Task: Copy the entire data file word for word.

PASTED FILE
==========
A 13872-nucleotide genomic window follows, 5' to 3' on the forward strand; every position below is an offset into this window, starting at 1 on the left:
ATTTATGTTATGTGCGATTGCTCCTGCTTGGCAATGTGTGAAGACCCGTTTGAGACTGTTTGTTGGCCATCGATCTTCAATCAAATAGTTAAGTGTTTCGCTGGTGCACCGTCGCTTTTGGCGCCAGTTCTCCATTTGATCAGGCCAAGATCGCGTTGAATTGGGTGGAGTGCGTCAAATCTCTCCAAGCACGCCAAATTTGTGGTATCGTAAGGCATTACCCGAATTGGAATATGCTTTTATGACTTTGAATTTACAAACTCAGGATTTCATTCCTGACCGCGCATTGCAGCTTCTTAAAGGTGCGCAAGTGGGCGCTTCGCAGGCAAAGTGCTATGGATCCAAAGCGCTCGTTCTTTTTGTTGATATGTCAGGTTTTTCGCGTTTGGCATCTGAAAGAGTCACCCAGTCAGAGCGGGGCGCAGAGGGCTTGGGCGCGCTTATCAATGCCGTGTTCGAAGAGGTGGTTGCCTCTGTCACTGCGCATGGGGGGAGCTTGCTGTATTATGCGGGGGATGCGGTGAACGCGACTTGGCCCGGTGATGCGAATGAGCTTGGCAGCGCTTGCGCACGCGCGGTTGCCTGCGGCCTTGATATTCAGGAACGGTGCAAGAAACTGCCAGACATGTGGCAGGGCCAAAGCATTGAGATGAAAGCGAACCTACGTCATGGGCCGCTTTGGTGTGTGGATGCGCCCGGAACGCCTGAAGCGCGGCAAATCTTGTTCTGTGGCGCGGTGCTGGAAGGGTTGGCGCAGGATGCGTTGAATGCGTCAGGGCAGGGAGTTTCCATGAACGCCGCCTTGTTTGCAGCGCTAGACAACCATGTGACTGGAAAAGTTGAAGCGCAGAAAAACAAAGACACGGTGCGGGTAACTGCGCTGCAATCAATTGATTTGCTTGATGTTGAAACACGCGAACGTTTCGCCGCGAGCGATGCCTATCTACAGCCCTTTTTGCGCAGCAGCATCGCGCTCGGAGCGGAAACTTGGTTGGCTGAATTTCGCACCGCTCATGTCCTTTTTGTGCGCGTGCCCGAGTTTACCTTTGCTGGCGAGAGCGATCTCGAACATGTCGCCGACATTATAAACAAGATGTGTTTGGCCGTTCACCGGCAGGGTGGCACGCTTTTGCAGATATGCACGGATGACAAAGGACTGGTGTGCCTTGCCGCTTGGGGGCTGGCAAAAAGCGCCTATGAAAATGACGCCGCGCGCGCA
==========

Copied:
A 13872-nucleotide genomic window follows, 5' to 3' on the forward strand; every position below is an offset into this window, starting at 1 on the left:
ATTTATGTTATGTGCGATTGCTCCTGCTTGGCAATGTGTGAAGACCCGTTTGAGACTGTTTGTTGGCCATCGATCTTCAATCAAATAGTTAAGTGTTTCGCTGGTGCACCGTCGCTTTTGGCGCCAGTTCTCCATTTGATCAGGCCAAGATCGCGTTGAATTGGGTGGAGTGCGTCAAATCTCTCCAAGCACGCCAAATTTGTGGTATCGTAAGGCATTACCCGAATTGGAATATGCTTTTATGACTTTGAATTTACAAACTCAGGATTTCATTCCTGACCGCGCATTGCAGCTTCTTAAAGGTGCGCAAGTGGGCGCTTCGCAGGCAAAGTGCTATGGATCCAAAGCGCTCGTTCTTTTTGTTGATATGTCAGGTTTTTCGCGTTTGGCATCTGAAAGAGTCACCCAGTCAGAGCGGGGCGCAGAGGGCTTGGGCGCGCTTATCAATGCCGTGTTCGAAGAGGTGGTTGCCTCTGTCACTGCGCATGGGGGGAGCTTGCTGTATTATGCGGGGGATGCGGTGAACGCGACTTGGCCCGGTGATGCGAATGAGCTTGGCAGCGCTTGCGCACGCGCGGTTGCCTGCGGCCTTGATATTCAGGAACGGTGCAAGAAACTGCCAGACATGTGGCAGGGCCAAAGCATTGAGATGAAAGCGAACCTACGTCATGGGCCGCTTTGGTGTGTGGATGCGCCCGGAACGCCTGAAGCGCGGCAAATCTTGTTCTGTGGCGCGGTGCTGGAAGGGTTGGCGCAGGATGCGTTGAATGCGTCAGGGCAGGGAGTTTCCATGAACGCCGCCTTGTTTGCAGCGCTAGACAACCATGTGACTGGAAAAGTTGAAGCGCAGAAAAACAAAGACACGGTGCGGGTAACTGCGCTGCAATCAATTGATTTGCTTGATGTTGAAACACGCGAACGTTTCGCCGCGAGCGATGCCTATCTACAGCCCTTTTTGCGCAGCAGCATCGCGCTCGGAGCGGAAACTTGGTTGGCTGAATTTCGCACCGCTCATGTCCTTTTTGTGCGCGTGCCCGAGTTTACCTTTGCTGGCGAGAGCGATCTCGAACATGTCGCCGACATTATAAACAAGATGTGTTTGGCCGTTCACCGGCAGGGTGGCACGCTTTTGCAGATATGCACGGATGACAAAGGACTGGTGTGCCTTGCCGCTTGGGGGCTGGCAAAAAGCGCCTATGAAAATGACGCCGCGCGCGCA